Civil Notes Logo AboutCivil Logo Structures Resisting Hydrostatic Pressure


Structures Resisting Hydrostatic Pressure


Hydrostatic Pressure is the force resisted by structures against some hydraulic forces. Hydrostatic pressure plays a very important role in the field of Hydrology and Hydraulics and in most of the cases the stability and reliability of hydraulics structures depends upon the ability of the concerned structures to resist the externally applied hydrostatic pressure.

Following are the few examples of the structures resisting the hydrostatic pressure.

Civil engineering projects often require the construction of systems that retain earth materials. An excavation support system for a cut-and-cover trench for utilities installation is an example of a temporary retaining structure. A reinforced concrete retaining wall utilized in a highway project to accommodate a change in elevation over a limited distance is an example of a permanent retaining structure. Numerous earth retention systems have been developed over the years and a few systems.

The design of retaining structures requires an evaluation of the loads likely to act on the system during its design life and the strength, load-deformation, and volume-change response of the materials to the imposed loads. Lateral pressures develop on retaining structures as a result of the adjacent earth mass, surcharge, water, and equipment. The development of lateral earth pressures and the transfer of these pressures to the retaining system are inherently governed by soil-structure interaction considerations.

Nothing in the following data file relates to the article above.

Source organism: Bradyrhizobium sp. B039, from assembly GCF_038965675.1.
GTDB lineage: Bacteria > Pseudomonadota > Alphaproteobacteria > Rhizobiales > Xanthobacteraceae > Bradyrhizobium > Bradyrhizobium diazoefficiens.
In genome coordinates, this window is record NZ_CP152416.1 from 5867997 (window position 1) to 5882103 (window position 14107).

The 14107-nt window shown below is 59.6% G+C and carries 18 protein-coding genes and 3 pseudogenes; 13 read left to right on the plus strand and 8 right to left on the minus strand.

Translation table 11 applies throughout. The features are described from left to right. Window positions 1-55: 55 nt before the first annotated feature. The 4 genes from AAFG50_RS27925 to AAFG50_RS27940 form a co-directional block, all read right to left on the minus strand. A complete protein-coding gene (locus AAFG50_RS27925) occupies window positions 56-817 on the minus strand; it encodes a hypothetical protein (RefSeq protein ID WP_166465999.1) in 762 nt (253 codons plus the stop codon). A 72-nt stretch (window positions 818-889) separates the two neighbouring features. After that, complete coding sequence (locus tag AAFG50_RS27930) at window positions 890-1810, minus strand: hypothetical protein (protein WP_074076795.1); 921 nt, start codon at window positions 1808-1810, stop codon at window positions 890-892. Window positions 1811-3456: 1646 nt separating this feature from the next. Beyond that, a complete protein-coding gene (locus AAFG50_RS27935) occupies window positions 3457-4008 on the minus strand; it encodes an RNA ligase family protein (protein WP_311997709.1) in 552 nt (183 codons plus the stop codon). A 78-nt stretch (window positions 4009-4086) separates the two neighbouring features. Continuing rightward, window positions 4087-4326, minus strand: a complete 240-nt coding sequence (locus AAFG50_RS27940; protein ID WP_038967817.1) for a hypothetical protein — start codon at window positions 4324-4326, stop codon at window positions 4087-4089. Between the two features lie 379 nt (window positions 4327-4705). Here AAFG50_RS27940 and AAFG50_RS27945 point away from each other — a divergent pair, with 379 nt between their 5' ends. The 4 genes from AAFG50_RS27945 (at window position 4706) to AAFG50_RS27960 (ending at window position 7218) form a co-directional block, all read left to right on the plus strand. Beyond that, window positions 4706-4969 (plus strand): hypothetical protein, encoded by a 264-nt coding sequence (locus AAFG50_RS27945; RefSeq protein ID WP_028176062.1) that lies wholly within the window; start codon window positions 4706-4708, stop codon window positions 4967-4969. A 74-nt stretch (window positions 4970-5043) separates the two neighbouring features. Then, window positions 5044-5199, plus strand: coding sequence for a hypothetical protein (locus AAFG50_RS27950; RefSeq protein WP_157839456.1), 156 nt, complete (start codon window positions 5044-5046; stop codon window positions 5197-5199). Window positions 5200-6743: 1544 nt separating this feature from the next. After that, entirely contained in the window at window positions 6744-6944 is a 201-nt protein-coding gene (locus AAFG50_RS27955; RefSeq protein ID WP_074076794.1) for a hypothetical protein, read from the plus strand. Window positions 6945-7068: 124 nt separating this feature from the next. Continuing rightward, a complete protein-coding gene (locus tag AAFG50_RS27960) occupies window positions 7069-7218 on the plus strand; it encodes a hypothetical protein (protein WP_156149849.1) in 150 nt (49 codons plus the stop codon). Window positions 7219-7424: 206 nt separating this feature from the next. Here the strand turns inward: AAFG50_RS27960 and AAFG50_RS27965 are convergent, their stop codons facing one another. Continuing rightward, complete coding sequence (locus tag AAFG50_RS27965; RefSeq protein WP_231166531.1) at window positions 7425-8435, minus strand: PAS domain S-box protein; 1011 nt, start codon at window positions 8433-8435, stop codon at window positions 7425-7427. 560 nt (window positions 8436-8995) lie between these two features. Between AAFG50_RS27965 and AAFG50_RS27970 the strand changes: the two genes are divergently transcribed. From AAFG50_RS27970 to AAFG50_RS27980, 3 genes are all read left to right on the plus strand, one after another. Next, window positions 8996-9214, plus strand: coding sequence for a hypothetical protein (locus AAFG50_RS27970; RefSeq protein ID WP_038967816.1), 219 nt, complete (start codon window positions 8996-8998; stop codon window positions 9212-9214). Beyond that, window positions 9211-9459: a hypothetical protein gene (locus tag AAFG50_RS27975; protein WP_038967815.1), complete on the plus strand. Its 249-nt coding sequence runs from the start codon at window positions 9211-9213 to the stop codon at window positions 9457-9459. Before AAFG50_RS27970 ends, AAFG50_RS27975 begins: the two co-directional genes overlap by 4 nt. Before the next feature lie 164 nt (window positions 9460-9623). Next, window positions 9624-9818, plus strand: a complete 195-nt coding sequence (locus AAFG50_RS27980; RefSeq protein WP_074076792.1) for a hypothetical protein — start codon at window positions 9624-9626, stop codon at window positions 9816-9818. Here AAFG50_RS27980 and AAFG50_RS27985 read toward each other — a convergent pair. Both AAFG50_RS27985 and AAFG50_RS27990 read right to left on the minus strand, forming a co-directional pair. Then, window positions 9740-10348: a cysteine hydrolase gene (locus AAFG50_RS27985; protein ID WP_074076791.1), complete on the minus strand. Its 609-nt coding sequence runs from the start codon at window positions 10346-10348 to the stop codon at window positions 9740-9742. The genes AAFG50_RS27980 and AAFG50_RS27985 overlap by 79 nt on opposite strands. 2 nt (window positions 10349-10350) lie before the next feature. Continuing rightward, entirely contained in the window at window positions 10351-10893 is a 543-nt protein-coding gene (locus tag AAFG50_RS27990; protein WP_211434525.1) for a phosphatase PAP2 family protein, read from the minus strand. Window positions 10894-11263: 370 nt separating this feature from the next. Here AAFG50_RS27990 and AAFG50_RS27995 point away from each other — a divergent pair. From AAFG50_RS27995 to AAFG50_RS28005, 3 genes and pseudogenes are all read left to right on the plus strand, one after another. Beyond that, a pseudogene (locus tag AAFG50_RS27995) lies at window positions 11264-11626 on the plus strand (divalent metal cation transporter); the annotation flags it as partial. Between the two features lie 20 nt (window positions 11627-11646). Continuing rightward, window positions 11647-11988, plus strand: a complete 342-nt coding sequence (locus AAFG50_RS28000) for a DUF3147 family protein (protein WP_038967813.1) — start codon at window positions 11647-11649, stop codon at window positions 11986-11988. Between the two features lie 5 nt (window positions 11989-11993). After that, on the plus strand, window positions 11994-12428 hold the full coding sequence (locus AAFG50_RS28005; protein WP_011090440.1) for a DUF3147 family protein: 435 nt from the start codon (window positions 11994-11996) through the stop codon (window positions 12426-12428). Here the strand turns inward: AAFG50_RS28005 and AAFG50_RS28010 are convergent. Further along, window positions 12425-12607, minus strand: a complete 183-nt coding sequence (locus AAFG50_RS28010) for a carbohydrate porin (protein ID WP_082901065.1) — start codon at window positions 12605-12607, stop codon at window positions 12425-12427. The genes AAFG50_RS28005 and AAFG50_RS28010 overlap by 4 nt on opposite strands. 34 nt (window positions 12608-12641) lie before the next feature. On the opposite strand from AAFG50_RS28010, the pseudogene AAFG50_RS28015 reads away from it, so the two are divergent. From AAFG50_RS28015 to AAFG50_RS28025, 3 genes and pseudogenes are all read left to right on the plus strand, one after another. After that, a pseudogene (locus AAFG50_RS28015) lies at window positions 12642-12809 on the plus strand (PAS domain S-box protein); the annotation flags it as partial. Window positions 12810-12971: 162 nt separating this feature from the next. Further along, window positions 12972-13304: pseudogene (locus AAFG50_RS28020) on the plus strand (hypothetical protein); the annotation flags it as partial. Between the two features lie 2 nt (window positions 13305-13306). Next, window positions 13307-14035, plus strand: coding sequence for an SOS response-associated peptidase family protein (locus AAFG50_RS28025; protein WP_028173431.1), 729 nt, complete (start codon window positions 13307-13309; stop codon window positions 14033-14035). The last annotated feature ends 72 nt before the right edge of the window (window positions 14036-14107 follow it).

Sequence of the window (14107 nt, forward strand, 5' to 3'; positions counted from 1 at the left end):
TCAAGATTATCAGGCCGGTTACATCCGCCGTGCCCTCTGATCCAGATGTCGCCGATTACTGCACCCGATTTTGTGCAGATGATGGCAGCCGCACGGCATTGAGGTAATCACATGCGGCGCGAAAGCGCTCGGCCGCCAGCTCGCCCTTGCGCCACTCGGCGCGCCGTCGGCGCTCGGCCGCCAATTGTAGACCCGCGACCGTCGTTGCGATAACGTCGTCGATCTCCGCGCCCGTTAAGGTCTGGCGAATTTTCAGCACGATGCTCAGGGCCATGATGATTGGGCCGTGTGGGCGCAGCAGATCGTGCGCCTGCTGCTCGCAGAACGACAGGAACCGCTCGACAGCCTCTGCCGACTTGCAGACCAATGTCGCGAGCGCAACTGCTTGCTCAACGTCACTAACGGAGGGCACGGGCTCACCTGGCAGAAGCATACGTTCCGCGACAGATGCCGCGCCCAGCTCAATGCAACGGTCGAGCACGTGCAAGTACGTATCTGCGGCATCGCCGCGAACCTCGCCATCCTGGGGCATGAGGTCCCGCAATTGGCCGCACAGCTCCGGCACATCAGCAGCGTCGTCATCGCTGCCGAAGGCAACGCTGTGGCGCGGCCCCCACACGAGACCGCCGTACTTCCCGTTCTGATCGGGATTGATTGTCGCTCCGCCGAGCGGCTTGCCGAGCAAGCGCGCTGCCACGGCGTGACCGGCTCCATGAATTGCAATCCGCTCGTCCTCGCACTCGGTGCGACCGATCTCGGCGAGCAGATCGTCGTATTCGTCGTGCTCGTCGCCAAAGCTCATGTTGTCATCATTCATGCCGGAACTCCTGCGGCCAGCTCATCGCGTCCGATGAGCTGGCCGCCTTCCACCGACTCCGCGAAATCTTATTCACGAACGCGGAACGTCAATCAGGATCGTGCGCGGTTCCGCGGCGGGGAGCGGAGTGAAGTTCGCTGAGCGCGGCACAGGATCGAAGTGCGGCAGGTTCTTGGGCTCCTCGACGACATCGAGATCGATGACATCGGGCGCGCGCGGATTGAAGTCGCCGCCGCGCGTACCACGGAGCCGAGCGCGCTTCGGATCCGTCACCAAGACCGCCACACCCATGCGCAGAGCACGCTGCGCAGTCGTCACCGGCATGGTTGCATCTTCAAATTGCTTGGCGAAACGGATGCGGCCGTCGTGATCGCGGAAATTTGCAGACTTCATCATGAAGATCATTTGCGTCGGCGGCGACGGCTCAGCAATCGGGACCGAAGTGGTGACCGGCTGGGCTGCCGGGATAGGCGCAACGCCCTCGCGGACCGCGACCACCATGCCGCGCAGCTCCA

Hence, the analytical procedure should consider the relative rigidity/flexibility of the earth retention system. In this chapter, retaining structures will be broadly classified as either rigid or flexible Before applicable design procedures are discussed, lateral earth pressure concepts will be reviewed.

1. Retaining Wall

A retaining wall is a structure designed and constructed to resist the lateral pressure of soil/water when there is a desired change in ground elevation that exceeds the angle of repose of the soil. The active pressure increases on the retaining wall proportionally from zero at the upper grade level to a maximum value at the lowest depth of the wall. The total pressure or thrust may be assumed to be acting through the centroid of the triangular distribution pattern, one-third above the base of the wall.

2. Aqueducts

Aqueducts are an artificial channel for conveying water, usually by gravitation. The term (from the Latin aqua, water; and ducere, to lead) is most commonly understood to mean a bridge of stone, iron, or wood, for allowing the passage of water across a valley. But a pipe, open channel, or a tunnel through a mountain is equally an aqueduct, if its purpose is to convey water from one place to another. All great aqueducts have been constructed for the purpose of conducting water from some more or less distant source to large towns or cities. The term is also applied to a bridge carrying a canal for the purposes of navigation.


  1. Aqueducts are man-made tunnels that carry water from one place to another. They are used so that dry areas can get water from areas that have more water.
  2. Aqueducts have been used for water supply or for transportation from one place to another.
  3. Aqueducts my be covered or uncovered form the top.

Acqueduct Channel

3. Pressure Tunnels.

Pressure tunnels work on the principal of Pressure flow and the water flows through the tunnel under the pressure.

Pressure tunnels can be used in a verities of situations such as

  • In dams as penstock.
  • In Irrigation for water supply
  • In water tanks for supply of water to community.

Pressure tunnels can be made from different materials such as

  • Concrete